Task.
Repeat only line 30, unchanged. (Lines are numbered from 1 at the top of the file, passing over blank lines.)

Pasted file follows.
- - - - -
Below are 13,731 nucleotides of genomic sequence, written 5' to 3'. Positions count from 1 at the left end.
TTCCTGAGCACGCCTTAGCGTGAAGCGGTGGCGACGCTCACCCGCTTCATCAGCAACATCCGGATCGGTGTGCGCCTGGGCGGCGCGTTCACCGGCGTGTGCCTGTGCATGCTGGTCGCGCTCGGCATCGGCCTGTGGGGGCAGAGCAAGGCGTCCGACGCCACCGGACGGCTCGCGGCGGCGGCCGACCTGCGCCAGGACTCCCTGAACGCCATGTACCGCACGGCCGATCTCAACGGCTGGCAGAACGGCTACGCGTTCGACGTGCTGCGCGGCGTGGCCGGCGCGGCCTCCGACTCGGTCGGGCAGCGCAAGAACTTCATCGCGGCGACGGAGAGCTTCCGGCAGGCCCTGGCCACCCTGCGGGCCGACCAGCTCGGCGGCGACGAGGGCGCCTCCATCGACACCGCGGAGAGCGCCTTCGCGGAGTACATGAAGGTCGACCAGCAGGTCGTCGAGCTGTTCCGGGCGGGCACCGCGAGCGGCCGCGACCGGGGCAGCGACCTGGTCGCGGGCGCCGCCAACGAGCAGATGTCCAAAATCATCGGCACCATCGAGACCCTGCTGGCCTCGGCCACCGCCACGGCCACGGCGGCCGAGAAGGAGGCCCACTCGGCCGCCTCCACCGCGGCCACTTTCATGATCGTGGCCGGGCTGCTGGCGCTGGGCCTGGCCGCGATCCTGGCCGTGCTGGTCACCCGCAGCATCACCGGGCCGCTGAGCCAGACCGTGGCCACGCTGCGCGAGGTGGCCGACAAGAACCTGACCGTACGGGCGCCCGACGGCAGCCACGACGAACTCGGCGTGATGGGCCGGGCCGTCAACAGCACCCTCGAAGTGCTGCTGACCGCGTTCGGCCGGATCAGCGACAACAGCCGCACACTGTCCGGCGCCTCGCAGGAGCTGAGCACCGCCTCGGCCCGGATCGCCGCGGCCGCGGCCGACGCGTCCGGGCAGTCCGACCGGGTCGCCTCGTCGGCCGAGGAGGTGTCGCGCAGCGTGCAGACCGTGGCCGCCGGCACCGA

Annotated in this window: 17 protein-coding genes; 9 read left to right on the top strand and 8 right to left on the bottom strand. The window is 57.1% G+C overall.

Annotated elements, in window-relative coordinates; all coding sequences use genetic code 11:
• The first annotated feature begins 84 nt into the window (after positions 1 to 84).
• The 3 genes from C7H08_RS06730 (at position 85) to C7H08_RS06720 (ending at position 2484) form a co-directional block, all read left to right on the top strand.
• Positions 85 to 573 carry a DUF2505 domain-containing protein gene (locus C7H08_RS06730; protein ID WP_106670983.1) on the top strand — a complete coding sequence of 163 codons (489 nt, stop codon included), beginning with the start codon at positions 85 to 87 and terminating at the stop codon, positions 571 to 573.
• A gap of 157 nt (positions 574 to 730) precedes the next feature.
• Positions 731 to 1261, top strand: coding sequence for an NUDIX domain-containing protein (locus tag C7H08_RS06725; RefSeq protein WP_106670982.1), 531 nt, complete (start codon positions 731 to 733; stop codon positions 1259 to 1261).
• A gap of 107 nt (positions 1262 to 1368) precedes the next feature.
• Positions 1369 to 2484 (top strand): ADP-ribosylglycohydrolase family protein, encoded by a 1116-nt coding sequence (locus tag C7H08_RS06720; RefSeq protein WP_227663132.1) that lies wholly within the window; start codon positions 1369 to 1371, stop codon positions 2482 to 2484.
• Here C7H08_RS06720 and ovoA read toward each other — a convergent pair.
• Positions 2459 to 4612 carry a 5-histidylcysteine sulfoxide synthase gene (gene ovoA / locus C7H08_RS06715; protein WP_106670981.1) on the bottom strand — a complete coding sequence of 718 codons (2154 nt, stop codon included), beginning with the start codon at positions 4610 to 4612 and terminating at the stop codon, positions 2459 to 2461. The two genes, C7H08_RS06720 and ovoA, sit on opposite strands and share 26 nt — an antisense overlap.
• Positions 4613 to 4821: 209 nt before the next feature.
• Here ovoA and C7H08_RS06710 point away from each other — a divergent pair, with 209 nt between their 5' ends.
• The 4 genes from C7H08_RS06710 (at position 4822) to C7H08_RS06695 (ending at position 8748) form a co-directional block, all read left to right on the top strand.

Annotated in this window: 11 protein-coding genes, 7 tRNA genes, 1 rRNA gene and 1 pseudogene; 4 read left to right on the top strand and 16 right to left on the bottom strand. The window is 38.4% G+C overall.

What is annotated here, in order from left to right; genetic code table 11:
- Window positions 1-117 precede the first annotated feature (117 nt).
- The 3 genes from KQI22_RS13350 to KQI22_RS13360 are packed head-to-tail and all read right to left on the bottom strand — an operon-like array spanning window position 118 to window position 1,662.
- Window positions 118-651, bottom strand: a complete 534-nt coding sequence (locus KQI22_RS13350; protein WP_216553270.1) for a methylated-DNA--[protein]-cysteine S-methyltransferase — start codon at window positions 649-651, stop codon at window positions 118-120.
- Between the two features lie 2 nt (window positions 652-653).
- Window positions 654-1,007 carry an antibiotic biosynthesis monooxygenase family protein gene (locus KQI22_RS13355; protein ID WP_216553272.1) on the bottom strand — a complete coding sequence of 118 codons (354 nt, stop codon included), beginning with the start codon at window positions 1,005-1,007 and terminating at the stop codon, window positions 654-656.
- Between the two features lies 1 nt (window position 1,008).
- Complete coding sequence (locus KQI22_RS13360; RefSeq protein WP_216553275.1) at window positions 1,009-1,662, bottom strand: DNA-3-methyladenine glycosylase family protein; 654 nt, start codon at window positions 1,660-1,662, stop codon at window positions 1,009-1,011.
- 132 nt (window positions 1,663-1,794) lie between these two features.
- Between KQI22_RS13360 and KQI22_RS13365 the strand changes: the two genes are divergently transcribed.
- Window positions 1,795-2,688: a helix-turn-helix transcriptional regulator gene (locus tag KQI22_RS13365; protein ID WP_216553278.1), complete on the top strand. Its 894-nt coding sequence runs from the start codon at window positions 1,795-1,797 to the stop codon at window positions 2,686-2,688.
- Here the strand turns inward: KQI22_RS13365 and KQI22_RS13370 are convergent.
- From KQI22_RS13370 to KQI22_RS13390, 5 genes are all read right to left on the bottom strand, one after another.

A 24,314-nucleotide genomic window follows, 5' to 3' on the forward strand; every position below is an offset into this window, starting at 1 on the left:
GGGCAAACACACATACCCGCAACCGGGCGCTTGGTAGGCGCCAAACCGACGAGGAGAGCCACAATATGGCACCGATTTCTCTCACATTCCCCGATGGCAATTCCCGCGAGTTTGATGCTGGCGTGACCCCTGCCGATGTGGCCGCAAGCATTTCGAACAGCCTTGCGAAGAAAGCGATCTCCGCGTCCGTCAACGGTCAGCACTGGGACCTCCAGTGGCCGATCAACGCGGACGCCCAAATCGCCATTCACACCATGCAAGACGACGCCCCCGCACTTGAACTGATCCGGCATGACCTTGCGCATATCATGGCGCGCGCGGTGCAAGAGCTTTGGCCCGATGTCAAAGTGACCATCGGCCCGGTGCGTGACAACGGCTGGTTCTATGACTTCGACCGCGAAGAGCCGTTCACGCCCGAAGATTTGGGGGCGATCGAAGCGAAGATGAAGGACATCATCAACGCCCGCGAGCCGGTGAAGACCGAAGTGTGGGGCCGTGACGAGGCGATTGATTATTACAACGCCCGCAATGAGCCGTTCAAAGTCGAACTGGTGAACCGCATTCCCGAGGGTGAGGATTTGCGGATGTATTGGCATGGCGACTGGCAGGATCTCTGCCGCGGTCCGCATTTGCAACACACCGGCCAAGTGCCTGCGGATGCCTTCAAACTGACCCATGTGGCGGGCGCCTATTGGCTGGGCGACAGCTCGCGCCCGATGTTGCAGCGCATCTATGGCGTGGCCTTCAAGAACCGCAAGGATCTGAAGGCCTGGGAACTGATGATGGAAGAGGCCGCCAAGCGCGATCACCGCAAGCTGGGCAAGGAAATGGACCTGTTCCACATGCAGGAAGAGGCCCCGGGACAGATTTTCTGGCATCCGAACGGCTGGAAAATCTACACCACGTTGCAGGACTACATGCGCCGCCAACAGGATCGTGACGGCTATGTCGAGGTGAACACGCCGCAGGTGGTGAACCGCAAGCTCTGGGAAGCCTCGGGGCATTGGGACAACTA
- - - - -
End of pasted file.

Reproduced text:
- From KQI22_RS13370 to KQI22_RS13390, 5 genes are all read right to left on the bottom strand, one after another.